What's the summary of John Donne's sonnet VIII?

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vangoghfan | College Teacher | (Level 2) Educator Emeritus

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Great question!  Probably you mean sonnet VIII (or 8) from Donne's famous collection titled Holy Sonnets. Here is the poem itself:

If faithfull soules be alike glorifi'd
As Angels, then my fathers soul doth see,
And adds this even to full felecitie,
That valiantly I hels wide mouth o'stride:
But if our mindes to these soules be descry'd
By circumstances, and by signes that be
Apparent in us, not immediately,
How shall my mindes white truth by them be try'd?
They see idolatrous lovers weepe and mourne,
And vile blasphemous Conjurers to call
On Jesus name, and Pharisaicall
Dissemblers feigne devotion. Then turne
O pensive soule, to God, for he knows best
Thy true griefe, for he put it in my breast.

Here is a summary of the meaning of the poem:

If faithfull soules be alike glorifi'd
As Angels, [if faithful souls are glorified in heaven as angels are glorified]

then my fathers soul doth see,
And adds this even to full felecitie,
That valiantly I hels wide mouth o'stride:

[then the soul of my dead father, who is now in heaven, can see that I have so far managed to avoid being pulled into the mouth of hell. His perception that I am not damned to hell adds to his complete and eternal happiness, or felicity]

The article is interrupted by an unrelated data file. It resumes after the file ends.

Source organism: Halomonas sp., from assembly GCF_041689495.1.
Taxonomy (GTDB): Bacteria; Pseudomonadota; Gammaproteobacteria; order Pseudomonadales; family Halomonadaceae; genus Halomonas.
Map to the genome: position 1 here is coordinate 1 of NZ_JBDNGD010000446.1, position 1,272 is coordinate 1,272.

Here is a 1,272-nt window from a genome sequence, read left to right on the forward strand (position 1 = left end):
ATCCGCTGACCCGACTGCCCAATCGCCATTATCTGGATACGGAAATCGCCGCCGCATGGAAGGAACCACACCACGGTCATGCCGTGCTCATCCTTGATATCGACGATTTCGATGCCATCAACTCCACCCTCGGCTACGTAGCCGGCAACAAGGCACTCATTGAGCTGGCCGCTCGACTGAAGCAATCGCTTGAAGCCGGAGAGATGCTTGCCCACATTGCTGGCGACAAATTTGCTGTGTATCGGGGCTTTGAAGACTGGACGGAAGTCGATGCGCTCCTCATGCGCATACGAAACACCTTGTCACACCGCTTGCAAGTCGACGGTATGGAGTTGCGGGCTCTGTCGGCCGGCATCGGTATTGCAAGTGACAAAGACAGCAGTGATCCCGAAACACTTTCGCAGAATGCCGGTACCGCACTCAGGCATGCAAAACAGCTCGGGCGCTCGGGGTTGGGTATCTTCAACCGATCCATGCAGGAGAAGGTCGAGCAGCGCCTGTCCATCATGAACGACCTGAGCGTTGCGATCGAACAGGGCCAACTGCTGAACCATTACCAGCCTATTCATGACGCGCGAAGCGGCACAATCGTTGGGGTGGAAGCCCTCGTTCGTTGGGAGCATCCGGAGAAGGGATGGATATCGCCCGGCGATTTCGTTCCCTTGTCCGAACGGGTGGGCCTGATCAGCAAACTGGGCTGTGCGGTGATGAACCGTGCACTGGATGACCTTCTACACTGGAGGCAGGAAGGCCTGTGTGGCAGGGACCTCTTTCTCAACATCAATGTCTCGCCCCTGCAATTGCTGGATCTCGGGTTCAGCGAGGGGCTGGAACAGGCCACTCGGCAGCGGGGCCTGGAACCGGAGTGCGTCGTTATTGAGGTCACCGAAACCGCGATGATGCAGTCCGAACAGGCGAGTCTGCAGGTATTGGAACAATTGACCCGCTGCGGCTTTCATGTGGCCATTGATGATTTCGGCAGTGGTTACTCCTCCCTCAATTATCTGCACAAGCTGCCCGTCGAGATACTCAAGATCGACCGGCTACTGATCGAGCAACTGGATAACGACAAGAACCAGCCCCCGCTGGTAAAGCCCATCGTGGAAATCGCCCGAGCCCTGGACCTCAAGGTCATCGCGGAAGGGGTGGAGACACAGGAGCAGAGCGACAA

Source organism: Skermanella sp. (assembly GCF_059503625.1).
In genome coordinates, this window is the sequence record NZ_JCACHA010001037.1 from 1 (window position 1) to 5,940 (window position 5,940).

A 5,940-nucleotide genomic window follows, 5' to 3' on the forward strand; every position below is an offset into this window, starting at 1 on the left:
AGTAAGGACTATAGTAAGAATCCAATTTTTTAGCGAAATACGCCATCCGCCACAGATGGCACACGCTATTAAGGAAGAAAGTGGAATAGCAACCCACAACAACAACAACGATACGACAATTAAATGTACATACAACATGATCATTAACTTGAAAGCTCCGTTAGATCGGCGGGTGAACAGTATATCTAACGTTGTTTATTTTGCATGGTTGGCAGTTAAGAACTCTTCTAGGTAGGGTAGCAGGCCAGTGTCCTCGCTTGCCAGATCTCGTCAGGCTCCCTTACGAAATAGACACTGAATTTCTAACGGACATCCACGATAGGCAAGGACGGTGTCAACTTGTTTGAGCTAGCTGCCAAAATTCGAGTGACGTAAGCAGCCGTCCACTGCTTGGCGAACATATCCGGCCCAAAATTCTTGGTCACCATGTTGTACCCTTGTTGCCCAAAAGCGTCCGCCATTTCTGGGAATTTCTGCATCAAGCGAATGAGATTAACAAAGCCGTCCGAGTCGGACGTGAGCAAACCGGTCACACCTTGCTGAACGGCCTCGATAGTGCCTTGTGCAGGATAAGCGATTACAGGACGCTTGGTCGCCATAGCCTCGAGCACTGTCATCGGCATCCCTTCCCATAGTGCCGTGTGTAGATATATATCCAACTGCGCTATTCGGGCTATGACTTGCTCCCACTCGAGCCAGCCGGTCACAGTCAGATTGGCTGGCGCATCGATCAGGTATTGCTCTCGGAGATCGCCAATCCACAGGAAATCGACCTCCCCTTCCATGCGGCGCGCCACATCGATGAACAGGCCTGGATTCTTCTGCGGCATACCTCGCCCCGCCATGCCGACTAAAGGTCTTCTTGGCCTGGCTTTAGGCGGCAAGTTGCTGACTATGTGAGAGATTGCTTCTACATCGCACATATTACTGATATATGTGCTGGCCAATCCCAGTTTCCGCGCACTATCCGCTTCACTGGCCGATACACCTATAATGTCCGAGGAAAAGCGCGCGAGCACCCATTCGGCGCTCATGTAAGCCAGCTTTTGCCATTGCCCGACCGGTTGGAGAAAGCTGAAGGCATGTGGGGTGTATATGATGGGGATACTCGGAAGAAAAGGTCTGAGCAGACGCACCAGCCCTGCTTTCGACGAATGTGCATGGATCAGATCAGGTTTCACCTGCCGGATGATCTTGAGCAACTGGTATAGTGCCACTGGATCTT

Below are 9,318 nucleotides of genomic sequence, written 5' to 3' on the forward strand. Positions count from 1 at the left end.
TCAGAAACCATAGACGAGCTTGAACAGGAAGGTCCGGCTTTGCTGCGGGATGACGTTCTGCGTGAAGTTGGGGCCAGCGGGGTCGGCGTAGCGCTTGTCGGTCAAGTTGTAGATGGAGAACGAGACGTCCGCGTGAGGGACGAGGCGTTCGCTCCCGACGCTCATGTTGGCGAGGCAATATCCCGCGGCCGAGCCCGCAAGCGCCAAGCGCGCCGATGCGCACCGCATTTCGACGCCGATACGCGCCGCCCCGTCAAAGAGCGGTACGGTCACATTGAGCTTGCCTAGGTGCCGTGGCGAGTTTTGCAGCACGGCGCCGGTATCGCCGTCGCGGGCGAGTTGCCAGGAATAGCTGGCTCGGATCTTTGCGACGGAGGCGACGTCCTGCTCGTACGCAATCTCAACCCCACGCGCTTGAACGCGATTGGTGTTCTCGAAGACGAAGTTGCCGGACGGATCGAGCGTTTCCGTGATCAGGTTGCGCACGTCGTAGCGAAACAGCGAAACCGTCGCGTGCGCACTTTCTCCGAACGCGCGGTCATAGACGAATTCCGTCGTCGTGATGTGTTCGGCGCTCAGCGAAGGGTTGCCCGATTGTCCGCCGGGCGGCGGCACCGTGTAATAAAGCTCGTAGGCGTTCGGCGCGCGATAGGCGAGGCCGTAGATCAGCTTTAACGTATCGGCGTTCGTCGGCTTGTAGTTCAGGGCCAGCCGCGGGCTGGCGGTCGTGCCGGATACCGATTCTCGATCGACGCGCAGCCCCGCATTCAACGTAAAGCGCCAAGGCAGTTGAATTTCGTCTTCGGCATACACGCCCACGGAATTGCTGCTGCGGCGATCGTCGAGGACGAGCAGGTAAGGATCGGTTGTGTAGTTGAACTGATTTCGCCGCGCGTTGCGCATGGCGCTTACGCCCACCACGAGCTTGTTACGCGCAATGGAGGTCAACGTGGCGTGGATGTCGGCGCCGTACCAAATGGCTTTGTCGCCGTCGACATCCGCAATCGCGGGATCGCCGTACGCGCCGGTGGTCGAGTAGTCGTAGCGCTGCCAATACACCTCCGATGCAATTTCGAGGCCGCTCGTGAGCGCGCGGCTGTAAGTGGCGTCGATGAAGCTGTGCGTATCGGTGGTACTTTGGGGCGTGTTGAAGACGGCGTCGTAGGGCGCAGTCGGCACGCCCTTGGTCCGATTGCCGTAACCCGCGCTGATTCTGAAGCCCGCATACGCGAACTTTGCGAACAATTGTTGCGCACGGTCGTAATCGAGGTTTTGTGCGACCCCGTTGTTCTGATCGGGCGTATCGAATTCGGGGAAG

But if our mindes to these soules be descry'd
By circumstances, and by signes that be
Apparent in us, not immediately,

[However, if the glorified souls in heaven can look into the minds of humans who are still alive on earth, and if they can perceive the states of our minds by various pieces of evidence ("signs")]


How shall my mindes white truth by them be try'd?

[How, then, will my mind be perceived by them?]

They see idolatrous lovers weepe and mourne,
And vile blasphemous Conjurers to call
On Jesus name, and Pharisaicall
Dissemblers feigne devotion.

[After all, the glorified souls in heaven can look down on earth and see all kinds of religious hypocrisy, including the hypocrisy of those who publically profess their Christianity but are not sincere Christians.]

 

Then turne
O pensive soule, to God, for he knows best
Thy true griefe, for he put it in my breast.

[Therefore, I urge my soul to turn its attentions to God.  God is in the best position to know the grief I feel, because he put that grief into my heart, perhaps as a way of convincing me of my sinfulness and thus of my need for him.]

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